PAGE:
terminal velocity

Tomorrow I’m making a 10,000 foot tandem skydive. We’re supposed to do 6,000 free fall.


(i) How fast will I be falling when I reach my terminal velocity?
(ii) How long will it take me to get there?
(iii) How long will a 6,000 foot free-fall take?

I’m 180 lbs of bone, muscle and guts.

I) 100 - 120 mph depending on the position that you assume during the jump. Since you will be strapped to an instructor spread eagle face down, I would figure you will be going just over 100 mph.

III) If you are traveling at 105 mph, then your free-fall should last about 45 seconds according to my calculations.

Hmm… Can’t say for sure. Best guess is that your terminal velocity will be about 120 - 130 mph, assuming I didn’t screw anything up, but it depends on all sort of things like how you fall. Still, that’s the general range I’ve heard for a skydiver, so hopefully it’s right.

Assuming that it is, you’ll take something like 20 seconds or so to reach terminal velocity, and 36 or so to fall 6000 feet (which may seem a bit low, but consider that without air resistance, it’d only take about 20 seconds for the 6000 foot fall, and you’d be going at about 450 mph when you hit the 4000 foot level).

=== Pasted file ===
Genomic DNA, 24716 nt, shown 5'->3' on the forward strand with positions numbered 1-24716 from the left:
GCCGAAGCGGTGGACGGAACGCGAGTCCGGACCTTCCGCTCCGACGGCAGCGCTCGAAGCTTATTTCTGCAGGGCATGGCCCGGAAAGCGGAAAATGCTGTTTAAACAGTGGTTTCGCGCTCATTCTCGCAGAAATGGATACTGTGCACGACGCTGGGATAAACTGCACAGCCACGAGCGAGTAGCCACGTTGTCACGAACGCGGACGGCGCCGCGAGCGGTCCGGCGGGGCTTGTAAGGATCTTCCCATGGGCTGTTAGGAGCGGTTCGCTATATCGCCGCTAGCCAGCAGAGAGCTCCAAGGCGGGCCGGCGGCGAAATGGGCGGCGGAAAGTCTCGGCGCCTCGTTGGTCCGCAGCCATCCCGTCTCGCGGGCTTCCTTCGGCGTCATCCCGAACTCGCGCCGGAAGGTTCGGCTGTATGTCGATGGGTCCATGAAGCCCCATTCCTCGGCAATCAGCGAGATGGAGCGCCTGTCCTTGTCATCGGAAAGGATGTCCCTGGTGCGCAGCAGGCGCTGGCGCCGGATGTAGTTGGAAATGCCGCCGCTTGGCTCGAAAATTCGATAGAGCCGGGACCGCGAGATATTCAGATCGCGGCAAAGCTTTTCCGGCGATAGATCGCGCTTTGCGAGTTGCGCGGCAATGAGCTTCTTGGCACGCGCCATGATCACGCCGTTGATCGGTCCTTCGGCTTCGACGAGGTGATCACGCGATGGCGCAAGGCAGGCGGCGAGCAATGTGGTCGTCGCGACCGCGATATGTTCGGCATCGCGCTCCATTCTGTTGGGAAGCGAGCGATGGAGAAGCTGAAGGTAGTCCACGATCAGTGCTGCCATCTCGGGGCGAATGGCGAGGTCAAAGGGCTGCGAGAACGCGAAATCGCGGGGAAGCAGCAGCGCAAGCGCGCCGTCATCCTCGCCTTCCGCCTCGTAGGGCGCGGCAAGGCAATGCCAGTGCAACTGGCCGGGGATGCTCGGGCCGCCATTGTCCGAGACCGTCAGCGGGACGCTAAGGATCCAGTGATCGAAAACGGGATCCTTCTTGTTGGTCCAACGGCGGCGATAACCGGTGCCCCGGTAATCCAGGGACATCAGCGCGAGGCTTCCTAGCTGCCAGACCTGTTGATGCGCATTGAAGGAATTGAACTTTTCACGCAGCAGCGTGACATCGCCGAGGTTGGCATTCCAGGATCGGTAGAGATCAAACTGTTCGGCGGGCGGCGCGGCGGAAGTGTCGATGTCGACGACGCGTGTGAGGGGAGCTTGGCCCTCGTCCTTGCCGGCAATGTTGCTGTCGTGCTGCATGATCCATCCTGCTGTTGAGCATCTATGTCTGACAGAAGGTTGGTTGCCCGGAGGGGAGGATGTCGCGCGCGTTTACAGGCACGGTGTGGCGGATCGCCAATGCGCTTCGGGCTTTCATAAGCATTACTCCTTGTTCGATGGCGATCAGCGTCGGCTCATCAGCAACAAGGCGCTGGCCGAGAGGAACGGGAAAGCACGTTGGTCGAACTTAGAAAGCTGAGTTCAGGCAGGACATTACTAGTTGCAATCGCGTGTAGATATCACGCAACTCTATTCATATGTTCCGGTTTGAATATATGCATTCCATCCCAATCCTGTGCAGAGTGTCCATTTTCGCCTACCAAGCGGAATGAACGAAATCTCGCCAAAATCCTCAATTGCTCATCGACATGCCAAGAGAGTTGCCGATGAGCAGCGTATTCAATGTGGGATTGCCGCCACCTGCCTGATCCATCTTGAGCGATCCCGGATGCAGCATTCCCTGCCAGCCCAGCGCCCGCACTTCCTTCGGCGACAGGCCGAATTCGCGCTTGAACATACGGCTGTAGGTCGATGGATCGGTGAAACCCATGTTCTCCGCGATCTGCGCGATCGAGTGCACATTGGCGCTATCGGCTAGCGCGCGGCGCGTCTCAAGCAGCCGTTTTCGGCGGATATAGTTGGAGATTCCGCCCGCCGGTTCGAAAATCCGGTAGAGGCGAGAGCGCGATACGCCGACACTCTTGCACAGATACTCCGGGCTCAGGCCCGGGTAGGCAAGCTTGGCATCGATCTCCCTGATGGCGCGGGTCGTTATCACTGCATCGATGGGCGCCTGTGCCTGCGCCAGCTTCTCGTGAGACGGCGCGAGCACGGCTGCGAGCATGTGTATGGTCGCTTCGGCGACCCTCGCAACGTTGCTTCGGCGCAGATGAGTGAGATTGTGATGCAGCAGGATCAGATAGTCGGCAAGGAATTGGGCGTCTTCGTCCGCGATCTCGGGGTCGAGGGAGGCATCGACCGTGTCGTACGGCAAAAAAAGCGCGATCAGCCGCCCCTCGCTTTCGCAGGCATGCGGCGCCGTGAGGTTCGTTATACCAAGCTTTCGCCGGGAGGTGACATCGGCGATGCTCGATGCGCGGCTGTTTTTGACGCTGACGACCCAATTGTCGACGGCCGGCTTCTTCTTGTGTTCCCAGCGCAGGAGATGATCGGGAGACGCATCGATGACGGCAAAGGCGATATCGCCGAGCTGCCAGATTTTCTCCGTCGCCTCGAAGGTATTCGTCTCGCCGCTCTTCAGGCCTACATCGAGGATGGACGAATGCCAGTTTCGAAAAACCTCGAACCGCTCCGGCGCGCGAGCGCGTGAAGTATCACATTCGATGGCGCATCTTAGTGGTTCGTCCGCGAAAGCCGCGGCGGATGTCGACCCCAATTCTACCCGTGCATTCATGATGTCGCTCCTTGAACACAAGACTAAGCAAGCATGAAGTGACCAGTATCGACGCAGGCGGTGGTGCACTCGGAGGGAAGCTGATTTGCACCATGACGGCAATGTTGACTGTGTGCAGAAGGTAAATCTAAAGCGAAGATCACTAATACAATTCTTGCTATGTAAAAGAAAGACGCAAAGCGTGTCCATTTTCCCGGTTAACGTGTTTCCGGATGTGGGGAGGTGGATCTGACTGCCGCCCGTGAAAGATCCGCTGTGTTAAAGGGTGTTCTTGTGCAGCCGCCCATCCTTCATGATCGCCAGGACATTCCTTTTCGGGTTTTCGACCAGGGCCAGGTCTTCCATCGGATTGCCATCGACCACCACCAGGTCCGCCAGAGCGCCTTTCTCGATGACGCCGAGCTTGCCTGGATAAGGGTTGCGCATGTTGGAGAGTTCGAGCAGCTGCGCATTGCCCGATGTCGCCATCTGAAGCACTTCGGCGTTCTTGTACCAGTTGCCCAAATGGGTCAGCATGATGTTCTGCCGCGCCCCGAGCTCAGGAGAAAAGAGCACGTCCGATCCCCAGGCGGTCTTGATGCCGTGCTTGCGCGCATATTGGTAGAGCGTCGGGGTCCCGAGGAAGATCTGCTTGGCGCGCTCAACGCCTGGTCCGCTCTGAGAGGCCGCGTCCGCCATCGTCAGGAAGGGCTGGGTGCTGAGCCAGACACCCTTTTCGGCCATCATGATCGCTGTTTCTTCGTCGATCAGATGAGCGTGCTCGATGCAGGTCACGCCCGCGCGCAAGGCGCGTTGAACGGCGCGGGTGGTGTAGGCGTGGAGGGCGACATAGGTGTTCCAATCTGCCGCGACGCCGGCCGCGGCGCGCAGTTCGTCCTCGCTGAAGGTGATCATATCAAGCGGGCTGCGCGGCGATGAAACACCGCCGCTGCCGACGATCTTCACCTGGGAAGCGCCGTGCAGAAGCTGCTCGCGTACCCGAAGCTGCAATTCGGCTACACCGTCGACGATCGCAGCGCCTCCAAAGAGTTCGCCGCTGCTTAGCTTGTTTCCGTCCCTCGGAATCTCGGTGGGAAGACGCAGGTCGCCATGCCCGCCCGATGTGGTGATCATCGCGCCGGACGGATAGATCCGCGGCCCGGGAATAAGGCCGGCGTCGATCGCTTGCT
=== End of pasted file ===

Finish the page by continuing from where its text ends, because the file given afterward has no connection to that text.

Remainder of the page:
So there’s my thoughts. Having never skydived, I could of course be wrong, but hey, it’s something.

One does not accelerate steadily to terminal velocity. Terminal velocity is simply the speed where the force of drag exactly cancels out the weight of the person.

the equation for finding drag is:

F = (rho) * U[sup]2[/sup] * S * C[sub]d[/sub]

Where F is the force of drag (your weight), rho is the density of air, S is the surface area and C[sub]d[/sub] is the coefficient of drag.

Rather than trying to estimate these for you, I’ll say that I understand terminal velocity to generally be around 120-140 mph for a human.

If you want to try your hand at it, I’ll estimate that F = 180 lbs., S = 15 square ft., rho = 0.002377 slugs/ft.[sup]3[/sup], and [sub]d[/sub] = .75. Using those numbers, you can find U in ft./sec. The units work out (1 pound = 1 slug foot per second squared). I’d do it, but my calculator’s in the other room.